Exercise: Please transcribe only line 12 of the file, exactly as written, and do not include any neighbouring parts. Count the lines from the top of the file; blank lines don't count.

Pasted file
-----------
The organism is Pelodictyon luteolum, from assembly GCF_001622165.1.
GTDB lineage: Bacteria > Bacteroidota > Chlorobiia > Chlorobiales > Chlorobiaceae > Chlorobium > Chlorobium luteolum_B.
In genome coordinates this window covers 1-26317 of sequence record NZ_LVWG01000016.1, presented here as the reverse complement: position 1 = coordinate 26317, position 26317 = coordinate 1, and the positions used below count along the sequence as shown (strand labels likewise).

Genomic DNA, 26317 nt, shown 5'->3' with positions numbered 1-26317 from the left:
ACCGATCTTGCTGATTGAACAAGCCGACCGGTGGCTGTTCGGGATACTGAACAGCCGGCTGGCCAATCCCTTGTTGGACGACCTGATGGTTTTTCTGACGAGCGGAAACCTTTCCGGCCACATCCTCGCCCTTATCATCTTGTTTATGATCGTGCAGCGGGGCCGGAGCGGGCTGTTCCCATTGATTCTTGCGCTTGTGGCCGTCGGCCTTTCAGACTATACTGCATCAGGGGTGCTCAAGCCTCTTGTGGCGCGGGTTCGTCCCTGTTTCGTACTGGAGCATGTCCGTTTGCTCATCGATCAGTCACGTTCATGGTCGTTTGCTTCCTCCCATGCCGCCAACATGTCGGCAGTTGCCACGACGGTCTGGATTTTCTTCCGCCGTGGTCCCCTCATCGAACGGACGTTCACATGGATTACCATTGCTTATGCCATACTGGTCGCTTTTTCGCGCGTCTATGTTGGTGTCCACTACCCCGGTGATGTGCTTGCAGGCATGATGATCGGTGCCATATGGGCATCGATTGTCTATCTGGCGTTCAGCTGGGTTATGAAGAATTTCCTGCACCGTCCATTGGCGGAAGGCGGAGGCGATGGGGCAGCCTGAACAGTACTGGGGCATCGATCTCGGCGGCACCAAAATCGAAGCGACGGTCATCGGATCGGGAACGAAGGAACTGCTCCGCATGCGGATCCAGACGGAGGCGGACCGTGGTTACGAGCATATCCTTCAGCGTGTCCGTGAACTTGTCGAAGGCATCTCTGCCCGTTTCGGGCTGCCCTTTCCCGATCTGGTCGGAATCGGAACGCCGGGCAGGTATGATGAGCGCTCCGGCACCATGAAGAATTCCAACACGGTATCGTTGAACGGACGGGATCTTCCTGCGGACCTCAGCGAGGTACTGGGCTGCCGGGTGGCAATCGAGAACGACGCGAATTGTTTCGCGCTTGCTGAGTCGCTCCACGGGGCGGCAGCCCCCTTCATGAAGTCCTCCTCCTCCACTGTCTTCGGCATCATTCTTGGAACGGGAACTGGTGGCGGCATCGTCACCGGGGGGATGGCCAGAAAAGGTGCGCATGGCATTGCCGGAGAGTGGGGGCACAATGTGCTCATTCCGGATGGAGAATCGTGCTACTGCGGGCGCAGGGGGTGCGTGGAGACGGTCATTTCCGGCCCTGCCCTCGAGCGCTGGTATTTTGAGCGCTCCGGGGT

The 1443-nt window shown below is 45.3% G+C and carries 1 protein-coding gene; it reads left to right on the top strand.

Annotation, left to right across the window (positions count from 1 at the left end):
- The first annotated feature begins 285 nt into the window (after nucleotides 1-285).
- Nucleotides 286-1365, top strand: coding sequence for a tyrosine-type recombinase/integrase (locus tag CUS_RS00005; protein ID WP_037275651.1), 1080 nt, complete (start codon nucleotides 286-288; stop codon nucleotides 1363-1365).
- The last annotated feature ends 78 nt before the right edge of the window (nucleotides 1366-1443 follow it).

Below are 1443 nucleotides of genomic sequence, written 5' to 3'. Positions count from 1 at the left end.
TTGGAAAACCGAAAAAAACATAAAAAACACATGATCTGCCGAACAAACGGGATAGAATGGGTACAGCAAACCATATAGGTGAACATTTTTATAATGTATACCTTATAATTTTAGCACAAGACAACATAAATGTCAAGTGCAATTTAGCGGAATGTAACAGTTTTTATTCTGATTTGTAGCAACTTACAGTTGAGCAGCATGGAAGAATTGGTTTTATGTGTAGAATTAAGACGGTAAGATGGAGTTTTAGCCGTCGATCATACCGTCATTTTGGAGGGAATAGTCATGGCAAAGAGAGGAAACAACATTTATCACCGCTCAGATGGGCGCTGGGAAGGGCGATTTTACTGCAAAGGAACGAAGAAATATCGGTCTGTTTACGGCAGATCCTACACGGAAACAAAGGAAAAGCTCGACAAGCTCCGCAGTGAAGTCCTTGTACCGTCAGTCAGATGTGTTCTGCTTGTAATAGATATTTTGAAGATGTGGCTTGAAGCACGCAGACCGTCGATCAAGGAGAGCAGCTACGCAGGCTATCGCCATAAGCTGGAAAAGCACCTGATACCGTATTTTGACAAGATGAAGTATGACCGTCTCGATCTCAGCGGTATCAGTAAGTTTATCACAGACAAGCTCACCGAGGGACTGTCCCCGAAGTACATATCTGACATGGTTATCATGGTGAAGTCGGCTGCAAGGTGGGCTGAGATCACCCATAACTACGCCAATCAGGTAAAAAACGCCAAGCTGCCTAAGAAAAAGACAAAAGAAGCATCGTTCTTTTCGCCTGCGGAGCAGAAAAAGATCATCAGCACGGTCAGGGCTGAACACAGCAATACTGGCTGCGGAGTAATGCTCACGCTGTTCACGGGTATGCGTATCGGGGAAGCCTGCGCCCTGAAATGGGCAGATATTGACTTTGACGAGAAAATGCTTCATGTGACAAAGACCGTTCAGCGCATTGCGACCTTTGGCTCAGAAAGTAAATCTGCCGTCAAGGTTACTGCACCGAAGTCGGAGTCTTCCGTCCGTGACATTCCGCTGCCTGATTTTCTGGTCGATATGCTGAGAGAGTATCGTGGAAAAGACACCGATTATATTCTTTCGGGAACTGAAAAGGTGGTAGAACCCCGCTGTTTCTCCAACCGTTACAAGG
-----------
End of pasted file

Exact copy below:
TTGGAAAACCGAAAAAAACATAAAAAACACATGATCTGCCGAACAAACGGGATAGAATGGGTACAGCAAACCATATAGGTGAACATTTTTATAATGTATACCTTATAATTTTAGCACAAGACAACATAAATGTCAAGTGCAATTTAGCGGAATGTAACAGTTTTTATTCTGATTTGTAGCAACTTACAGTTGAGCAGCATGGAAGAATTGGTTTTATGTGTAGAATTAAGACGGTAAGATGGAGTTTTAGCCGTCGATCATACCGTCATTTTGGAGGGAATAGTCATGGCAAAGAGAGGAAACAACATTTATCACCGCTCAGATGGGCGCTGGGAAGGGCGATTTTACTGCAAAGGAACGAAGAAATATCGGTCTGTTTACGGCAGATCCTACACGGAAACAAAGGAAAAGCTCGACAAGCTCCGCAGTGAAGTCCTTGTACCGTCAGTCAGATGTGTTCTGCTTGTAATAGATATTTTGAAGATGTGGCTTGAAGCACGCAGACCGTCGATCAAGGAGAGCAGCTACGCAGGCTATCGCCATAAGCTGGAAAAGCACCTGATACCGTATTTTGACAAGATGAAGTATGACCGTCTCGATCTCAGCGGTATCAGTAAGTTTATCACAGACAAGCTCACCGAGGGACTGTCCCCGAAGTACATATCTGACATGGTTATCATGGTGAAGTCGGCTGCAAGGTGGGCTGAGATCACCCATAACTACGCCAATCAGGTAAAAAACGCCAAGCTGCCTAAGAAAAAGACAAAAGAAGCATCGTTCTTTTCGCCTGCGGAGCAGAAAAAGATCATCAGCACGGTCAGGGCTGAACACAGCAATACTGGCTGCGGAGTAATGCTCACGCTGTTCACGGGTATGCGTATCGGGGAAGCCTGCGCCCTGAAATGGGCAGATATTGACTTTGACGAGAAAATGCTTCATGTGACAAAGACCGTTCAGCGCATTGCGACCTTTGGCTCAGAAAGTAAATCTGCCGTCAAGGTTACTGCACCGAAGTCGGAGTCTTCCGTCCGTGACATTCCGCTGCCTGATTTTCTGGTCGATATGCTGAGAGAGTATCGTGGAAAAGACACCGATTATATTCTTTCGGGAACTGAAAAGGTGGTAGAACCCCGCTGTTTCTCCAACCGTTACAAGG